NEW YORK — U.S. Supreme Court Justice Sonia Sotomayor has denied a request for an injunction against the Department of Education's COVID-19 vaccine mandate, the mayor's press secretary and the attorney who filed the petition confirmed Friday afternoon.
The city education department has said teachers who did not receive the first dose of the vaccine by 5 p.m. Friday would not be allowed to enter school buildings Monday.
In a statement, Mark Fonte, the attorney who filed the petition, expressed disappointment.
"Vaccine mandates for adults has not been argued before the Court in over a century," Fonte's statement reads in part. "These unconstitutional edicts will continue throughout the nation until our Courts decide to hear our argument that the Government has gone too far."
A group of New York City teachers had filed the petition Thursday in an effort to get the Supreme Court to intervene.
Unlike other municipal workers, DOE employees cannot test out. Opponents sued over the mandate, saying it’s unconstitutional.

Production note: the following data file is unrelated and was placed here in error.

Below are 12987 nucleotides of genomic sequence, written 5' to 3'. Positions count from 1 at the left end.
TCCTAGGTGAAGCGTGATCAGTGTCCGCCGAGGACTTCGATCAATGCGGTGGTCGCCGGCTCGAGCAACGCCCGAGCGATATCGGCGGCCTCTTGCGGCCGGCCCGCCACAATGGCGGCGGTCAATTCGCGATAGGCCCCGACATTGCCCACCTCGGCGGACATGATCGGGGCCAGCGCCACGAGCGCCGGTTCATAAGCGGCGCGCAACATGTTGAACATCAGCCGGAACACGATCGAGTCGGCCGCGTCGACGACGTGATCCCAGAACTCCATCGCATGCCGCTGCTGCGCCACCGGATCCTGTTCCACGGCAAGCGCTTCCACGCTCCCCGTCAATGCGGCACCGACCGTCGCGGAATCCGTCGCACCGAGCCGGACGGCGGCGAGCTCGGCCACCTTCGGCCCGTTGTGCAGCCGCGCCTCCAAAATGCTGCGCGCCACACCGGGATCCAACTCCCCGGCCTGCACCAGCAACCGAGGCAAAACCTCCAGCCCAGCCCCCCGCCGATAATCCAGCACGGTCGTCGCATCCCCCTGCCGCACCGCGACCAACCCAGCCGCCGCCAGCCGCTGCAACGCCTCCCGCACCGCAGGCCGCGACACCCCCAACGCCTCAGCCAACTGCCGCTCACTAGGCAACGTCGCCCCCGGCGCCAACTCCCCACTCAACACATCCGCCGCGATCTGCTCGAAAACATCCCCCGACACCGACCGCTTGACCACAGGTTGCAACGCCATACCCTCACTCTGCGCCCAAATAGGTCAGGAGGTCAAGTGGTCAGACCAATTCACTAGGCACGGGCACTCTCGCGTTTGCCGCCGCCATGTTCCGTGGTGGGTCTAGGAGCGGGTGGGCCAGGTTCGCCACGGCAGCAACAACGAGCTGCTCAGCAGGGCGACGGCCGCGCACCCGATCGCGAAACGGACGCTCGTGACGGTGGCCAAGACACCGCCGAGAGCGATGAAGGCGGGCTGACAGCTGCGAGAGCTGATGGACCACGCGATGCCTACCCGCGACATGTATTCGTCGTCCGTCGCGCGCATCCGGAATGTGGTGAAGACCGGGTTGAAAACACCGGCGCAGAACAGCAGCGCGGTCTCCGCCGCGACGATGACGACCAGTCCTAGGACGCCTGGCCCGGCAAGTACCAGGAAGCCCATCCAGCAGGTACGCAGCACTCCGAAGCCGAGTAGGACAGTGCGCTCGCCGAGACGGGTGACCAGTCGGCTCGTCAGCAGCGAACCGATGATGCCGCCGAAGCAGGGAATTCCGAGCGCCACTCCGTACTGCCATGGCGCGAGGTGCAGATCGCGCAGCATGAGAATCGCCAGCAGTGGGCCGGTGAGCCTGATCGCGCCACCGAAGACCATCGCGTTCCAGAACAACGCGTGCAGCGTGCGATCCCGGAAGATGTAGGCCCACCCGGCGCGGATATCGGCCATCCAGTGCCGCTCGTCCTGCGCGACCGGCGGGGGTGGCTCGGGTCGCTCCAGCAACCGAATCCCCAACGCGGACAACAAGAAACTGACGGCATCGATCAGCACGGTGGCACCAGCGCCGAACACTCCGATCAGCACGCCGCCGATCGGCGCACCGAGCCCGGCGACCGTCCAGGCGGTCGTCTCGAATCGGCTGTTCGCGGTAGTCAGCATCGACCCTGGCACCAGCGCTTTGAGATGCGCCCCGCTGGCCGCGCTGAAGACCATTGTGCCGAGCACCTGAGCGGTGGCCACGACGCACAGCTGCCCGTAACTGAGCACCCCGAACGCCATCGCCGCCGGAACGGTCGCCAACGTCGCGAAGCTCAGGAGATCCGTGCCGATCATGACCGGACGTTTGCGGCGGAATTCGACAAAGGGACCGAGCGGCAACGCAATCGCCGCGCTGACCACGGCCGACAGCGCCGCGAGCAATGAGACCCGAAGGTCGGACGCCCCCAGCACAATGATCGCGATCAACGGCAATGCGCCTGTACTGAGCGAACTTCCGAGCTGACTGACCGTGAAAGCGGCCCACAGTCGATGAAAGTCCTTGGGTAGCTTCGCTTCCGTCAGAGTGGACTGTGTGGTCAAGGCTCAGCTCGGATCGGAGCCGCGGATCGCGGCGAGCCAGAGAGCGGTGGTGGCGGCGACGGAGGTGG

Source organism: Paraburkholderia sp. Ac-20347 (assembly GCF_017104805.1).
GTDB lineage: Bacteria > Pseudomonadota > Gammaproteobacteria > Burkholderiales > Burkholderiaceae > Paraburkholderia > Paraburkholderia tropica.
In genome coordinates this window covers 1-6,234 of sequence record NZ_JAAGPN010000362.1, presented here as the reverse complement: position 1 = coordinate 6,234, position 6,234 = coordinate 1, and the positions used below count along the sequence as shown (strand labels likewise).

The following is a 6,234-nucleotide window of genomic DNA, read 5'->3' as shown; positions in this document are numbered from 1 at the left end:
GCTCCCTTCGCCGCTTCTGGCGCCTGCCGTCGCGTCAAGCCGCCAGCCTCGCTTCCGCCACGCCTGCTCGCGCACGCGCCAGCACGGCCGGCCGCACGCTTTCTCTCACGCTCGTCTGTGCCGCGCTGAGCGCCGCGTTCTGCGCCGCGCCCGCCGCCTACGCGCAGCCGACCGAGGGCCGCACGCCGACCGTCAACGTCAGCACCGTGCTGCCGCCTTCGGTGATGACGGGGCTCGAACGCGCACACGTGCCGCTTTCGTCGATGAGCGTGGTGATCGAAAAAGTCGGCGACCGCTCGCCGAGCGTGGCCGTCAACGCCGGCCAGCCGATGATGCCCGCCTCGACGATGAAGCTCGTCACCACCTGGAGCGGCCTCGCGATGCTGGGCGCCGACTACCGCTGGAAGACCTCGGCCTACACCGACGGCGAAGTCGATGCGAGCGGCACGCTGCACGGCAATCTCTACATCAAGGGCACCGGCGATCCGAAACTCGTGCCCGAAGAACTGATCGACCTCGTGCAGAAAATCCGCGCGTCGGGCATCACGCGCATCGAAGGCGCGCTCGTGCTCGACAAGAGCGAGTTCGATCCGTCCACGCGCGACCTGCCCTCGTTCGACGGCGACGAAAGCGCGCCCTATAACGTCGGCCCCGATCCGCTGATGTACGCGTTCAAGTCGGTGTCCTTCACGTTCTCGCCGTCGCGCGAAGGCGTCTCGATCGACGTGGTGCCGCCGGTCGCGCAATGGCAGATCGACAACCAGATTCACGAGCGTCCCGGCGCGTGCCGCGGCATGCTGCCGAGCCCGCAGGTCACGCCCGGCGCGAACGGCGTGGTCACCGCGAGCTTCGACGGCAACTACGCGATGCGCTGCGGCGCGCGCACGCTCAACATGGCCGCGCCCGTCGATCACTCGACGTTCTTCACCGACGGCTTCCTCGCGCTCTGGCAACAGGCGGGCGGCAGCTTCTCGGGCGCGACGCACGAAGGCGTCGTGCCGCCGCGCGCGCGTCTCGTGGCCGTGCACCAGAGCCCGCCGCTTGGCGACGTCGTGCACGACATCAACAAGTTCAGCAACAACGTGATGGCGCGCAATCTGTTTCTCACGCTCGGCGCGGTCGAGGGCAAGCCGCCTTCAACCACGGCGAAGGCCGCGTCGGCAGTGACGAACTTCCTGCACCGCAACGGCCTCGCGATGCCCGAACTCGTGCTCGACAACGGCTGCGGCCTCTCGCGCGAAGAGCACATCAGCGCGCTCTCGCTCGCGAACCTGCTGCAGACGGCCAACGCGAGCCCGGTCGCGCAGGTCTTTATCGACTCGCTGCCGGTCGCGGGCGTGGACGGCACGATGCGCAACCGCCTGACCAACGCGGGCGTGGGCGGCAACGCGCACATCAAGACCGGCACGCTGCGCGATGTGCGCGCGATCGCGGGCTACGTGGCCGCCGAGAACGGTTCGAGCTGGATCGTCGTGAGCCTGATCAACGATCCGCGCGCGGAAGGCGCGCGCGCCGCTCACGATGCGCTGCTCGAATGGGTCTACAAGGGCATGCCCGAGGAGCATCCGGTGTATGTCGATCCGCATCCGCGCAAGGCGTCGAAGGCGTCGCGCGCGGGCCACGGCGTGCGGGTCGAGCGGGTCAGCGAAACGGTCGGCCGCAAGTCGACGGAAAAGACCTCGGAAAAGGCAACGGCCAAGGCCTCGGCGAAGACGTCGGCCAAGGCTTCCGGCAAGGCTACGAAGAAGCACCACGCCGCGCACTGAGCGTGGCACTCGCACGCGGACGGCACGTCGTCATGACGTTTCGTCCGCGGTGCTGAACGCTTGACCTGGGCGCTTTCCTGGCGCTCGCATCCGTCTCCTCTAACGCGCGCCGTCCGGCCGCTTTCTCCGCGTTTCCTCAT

The petitioners also argued the mandate puts students’ education at risk, and would result in thousands of unvaccinated public school employees losing their jobs.
Mayor Bill de Blasio has said firings would not be immediate, but urged DOE staff to get vaccinated if they want to to keep their jobs.
An independent arbitrator ruled last month that unvaccinated teachers with specific documented medical or religious exemptions must be offered alternative work assignments. The arbitration also calls for unpaid leave with health coverage, or a severance arrangement, for those who refuse to get the shot and do not qualify for an exemption. That unpaid leave would last through September of next year.
As of Friday morning, 90% of all school staff citywide had uploaded proof of vaccination, including 93% of teachers and 98% of principals. If that number holds, it will mean thousands of teachers won’t be able to work — and won’t get paid — next week.
But city officials say they have a reserve pool of 11,000 substitute teachers, as well as former teachers working in other areas in the department, that could be tapped if there are any staffing shortages related to the mandate going into effect. Right now, about 10,000 teachers remain unvaccinated.
The mandate has gone back and forth in courts in recent weeks, including earlier this week, when a federal appeals panel ruled Monday that the city could move forward with the requirement.
This story includes reporting from Jillian Jorgensen.
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